Stepping Heavenward: All the Pretty Children

Stepping Heavenward: All the Pretty Children October 18, 2019

Stepping Heavenward, chapter V

Having broken things off with Charlie, Katy has dedicated herself to doing good. Surely loving God means doing good, after all. Katy is just not always sure what good she can do.

On her mother’s suggestion, Katy has taken a Sunday school class. 

There are twelve dear little things in it, of all ages between eight and nine. Eleven are girls, and the one boy makes me more trouble than all of them put together. When I get them all about me, and their sweet innocent faces look up into mine, I am so happy that I can hardly help stopping every now and then to kiss them.

Kissing all the children probably wouldn’t go over all that well today, but the emphasis on the children’s sweetness and innocence is in keeping with a change that was taking place within the middle class at this time. Whereas children had previously been seen as depraved and in need of discipline and training, children were increasingly seen as innocent and pure. And while childhood had previously been a period to hurry children through—lest they die along the way—the middle class increasingly saw childhood as a special period to be celebrated.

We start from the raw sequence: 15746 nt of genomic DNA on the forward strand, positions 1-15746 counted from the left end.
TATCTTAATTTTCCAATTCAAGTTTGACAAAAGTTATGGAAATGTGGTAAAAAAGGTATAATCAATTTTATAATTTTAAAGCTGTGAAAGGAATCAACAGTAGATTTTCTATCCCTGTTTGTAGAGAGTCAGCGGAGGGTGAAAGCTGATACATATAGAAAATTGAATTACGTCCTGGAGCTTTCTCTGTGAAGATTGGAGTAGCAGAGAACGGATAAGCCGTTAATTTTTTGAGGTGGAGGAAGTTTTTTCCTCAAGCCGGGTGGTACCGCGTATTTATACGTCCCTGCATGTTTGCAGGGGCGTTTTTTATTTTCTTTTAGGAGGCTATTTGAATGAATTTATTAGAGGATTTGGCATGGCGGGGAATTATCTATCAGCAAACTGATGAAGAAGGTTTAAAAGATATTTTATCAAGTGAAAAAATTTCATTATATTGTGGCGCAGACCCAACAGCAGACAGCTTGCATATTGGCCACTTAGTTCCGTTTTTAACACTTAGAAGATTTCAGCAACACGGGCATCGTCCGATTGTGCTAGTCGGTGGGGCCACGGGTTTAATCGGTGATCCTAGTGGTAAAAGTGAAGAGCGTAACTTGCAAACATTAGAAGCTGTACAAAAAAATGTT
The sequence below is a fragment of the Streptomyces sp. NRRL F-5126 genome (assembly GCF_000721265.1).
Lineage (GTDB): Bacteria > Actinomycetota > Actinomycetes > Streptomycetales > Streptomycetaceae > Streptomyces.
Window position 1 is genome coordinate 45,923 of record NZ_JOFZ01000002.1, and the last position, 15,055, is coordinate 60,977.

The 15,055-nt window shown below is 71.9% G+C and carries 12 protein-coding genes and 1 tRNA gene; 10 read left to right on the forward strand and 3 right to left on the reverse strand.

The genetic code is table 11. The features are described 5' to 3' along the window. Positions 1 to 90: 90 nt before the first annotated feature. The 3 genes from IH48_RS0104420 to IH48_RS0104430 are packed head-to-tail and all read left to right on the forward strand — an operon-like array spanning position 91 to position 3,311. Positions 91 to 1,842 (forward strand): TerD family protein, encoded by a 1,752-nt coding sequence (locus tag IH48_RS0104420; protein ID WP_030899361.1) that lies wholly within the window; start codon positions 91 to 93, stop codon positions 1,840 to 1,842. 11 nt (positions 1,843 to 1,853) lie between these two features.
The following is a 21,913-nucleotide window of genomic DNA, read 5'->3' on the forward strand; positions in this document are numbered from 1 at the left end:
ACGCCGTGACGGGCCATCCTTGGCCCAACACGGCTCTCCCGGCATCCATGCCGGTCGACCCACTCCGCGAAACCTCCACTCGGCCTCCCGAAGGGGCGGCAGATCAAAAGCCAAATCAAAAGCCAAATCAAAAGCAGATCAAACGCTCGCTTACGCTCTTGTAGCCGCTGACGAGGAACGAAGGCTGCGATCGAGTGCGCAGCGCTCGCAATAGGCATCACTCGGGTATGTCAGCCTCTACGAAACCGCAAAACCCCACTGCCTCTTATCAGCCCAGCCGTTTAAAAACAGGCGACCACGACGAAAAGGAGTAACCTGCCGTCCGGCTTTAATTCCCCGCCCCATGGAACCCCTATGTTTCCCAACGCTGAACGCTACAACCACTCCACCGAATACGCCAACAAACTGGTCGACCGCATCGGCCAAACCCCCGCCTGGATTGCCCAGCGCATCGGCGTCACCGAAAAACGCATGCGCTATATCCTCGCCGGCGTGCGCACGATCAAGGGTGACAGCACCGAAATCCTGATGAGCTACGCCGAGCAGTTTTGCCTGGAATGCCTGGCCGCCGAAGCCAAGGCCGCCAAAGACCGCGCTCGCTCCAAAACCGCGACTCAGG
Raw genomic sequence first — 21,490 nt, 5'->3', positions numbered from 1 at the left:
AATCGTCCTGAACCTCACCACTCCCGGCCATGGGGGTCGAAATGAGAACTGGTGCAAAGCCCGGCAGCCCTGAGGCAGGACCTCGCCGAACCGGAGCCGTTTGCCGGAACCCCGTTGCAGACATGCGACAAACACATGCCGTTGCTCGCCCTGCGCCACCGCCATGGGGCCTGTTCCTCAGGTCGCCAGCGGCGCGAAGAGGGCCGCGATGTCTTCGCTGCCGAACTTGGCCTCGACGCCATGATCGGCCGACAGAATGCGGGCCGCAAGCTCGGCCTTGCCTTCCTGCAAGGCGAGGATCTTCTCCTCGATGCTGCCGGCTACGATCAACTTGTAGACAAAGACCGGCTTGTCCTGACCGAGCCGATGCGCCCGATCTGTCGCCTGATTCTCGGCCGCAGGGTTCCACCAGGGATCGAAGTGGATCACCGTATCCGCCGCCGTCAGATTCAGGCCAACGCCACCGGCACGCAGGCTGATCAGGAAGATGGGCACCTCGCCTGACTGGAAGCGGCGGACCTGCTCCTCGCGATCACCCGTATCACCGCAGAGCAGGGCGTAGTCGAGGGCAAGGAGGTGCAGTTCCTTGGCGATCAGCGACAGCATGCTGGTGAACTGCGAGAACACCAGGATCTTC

While Katy is teaching this Sunday School class, an incident occurs that will later be important. Katy has her first encounter with the man she will marry (sorry, spoilers!).

APRIL 27.-This morning I had my little flock about me, and talked to them out of the very bottom of my heart about Jesus. They left their seats and got close to me in a circle, leaning on my lap and drinking in every word. All of a sudden I was aware, as by a magnetic influence, that a great lumbering man in the next seat was looking at me out of two of the blackest eyes I ever saw, and evidently listening to what I was saying. I was disconcerted at first, then angry. What impertinence. What rudeness! I am sure he must have seen my displeasure in my face, for he got up what I suppose he meant for a blush, that is he turned several shades darker than he was before, giving one the idea that he is full of black rather than red blood. I should not have remembered it, however-by it-I mean his impertinence–if he had not shortly after made a really excellent address to the children. Perhaps it was a little above their comprehension, but it showed a good deal of thought and earnestness. I meant to ask who he was, but forgot it.

It’s so … random. But, okay. I guess.

Oh! Guess what! Katy has a new friend. Clara Ray. They have parties and excursions—“Clara Ray and all her set”—and Katy is invited along. This is good! Katy needs friends!

Oh wait. Oh crap. Katy starts feeling guilty about filling her time with “picnics, drives, parties, etc.,” and finds that her prayers have become “dull and short.” And then Clara tells Katy that “the girls think me reckless and imprudent in speech,” so Katy dumps her and her set.

So much for making new friends.

Katy grows morose.

All my pleasures are innocent ones; there is surely no harm in going to concerts, driving out, singing, and making little visits! But these things distract me; they absorb me; they make religious duties irksome. I almost wish I could shut myself up in a cell, and so get out of the reach of temptation.

And then, later: